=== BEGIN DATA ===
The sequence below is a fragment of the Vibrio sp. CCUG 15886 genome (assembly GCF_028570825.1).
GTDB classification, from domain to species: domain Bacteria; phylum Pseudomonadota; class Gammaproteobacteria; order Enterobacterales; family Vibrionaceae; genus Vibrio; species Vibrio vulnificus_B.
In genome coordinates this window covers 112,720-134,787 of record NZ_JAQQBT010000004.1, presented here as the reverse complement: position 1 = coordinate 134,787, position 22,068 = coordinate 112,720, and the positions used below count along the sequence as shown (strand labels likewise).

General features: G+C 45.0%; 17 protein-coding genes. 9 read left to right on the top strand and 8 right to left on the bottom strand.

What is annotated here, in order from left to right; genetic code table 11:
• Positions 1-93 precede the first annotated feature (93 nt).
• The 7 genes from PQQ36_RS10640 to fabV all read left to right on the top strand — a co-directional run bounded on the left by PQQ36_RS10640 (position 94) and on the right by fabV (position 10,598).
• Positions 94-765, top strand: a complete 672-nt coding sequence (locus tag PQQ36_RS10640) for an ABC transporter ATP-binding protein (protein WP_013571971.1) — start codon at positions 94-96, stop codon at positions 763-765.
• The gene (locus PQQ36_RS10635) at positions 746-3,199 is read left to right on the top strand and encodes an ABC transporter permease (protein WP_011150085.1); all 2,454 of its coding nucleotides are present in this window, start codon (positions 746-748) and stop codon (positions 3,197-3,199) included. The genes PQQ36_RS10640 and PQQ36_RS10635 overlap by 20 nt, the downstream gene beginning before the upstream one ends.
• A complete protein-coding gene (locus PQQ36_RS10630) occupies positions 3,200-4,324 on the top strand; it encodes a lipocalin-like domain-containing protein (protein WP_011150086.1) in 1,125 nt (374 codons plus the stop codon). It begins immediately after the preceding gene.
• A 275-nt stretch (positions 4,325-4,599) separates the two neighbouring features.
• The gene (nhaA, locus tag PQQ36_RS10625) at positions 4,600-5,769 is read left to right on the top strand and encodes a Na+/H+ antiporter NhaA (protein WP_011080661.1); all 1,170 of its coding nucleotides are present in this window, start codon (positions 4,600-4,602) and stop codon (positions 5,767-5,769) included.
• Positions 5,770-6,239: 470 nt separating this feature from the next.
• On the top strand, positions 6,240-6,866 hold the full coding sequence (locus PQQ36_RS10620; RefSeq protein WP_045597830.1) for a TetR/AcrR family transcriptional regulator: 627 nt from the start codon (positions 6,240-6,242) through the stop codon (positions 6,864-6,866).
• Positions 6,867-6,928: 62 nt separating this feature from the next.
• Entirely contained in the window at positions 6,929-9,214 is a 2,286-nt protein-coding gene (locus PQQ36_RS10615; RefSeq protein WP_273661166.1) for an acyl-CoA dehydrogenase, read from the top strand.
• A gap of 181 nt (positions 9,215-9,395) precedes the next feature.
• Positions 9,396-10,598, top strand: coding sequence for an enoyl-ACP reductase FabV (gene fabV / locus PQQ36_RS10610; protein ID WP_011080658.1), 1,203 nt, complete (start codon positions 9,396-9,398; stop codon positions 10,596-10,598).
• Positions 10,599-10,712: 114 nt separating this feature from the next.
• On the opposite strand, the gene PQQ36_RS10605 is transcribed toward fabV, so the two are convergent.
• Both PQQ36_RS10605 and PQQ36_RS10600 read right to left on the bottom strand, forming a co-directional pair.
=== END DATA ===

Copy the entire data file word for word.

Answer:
The sequence below is a fragment of the Vibrio sp. CCUG 15886 genome (assembly GCF_028570825.1).
GTDB classification, from domain to species: domain Bacteria; phylum Pseudomonadota; class Gammaproteobacteria; order Enterobacterales; family Vibrionaceae; genus Vibrio; species Vibrio vulnificus_B.
In genome coordinates this window covers 112,720-134,787 of record NZ_JAQQBT010000004.1, presented here as the reverse complement: position 1 = coordinate 134,787, position 22,068 = coordinate 112,720, and the positions used below count along the sequence as shown (strand labels likewise).

General features: G+C 45.0%; 17 protein-coding genes. 9 read left to right on the top strand and 8 right to left on the bottom strand.

What is annotated here, in order from left to right; genetic code table 11:
• Positions 1-93 precede the first annotated feature (93 nt).
• The 7 genes from PQQ36_RS10640 to fabV all read left to right on the top strand — a co-directional run bounded on the left by PQQ36_RS10640 (position 94) and on the right by fabV (position 10,598).
• Positions 94-765, top strand: a complete 672-nt coding sequence (locus tag PQQ36_RS10640) for an ABC transporter ATP-binding protein (protein WP_013571971.1) — start codon at positions 94-96, stop codon at positions 763-765.
• The gene (locus PQQ36_RS10635) at positions 746-3,199 is read left to right on the top strand and encodes an ABC transporter permease (protein WP_011150085.1); all 2,454 of its coding nucleotides are present in this window, start codon (positions 746-748) and stop codon (positions 3,197-3,199) included. The genes PQQ36_RS10640 and PQQ36_RS10635 overlap by 20 nt, the downstream gene beginning before the upstream one ends.
• A complete protein-coding gene (locus PQQ36_RS10630) occupies positions 3,200-4,324 on the top strand; it encodes a lipocalin-like domain-containing protein (protein WP_011150086.1) in 1,125 nt (374 codons plus the stop codon). It begins immediately after the preceding gene.
• A 275-nt stretch (positions 4,325-4,599) separates the two neighbouring features.
• The gene (nhaA, locus tag PQQ36_RS10625) at positions 4,600-5,769 is read left to right on the top strand and encodes a Na+/H+ antiporter NhaA (protein WP_011080661.1); all 1,170 of its coding nucleotides are present in this window, start codon (positions 4,600-4,602) and stop codon (positions 5,767-5,769) included.
• Positions 5,770-6,239: 470 nt separating this feature from the next.
• On the top strand, positions 6,240-6,866 hold the full coding sequence (locus PQQ36_RS10620; RefSeq protein WP_045597830.1) for a TetR/AcrR family transcriptional regulator: 627 nt from the start codon (positions 6,240-6,242) through the stop codon (positions 6,864-6,866).
• Positions 6,867-6,928: 62 nt separating this feature from the next.
• Entirely contained in the window at positions 6,929-9,214 is a 2,286-nt protein-coding gene (locus PQQ36_RS10615; RefSeq protein WP_273661166.1) for an acyl-CoA dehydrogenase, read from the top strand.
• A gap of 181 nt (positions 9,215-9,395) precedes the next feature.
• Positions 9,396-10,598, top strand: coding sequence for an enoyl-ACP reductase FabV (gene fabV / locus PQQ36_RS10610; protein ID WP_011080658.1), 1,203 nt, complete (start codon positions 9,396-9,398; stop codon positions 10,596-10,598).
• Positions 10,599-10,712: 114 nt separating this feature from the next.
• On the opposite strand, the gene PQQ36_RS10605 is transcribed toward fabV, so the two are convergent.
• Both PQQ36_RS10605 and PQQ36_RS10600 read right to left on the bottom strand, forming a co-directional pair.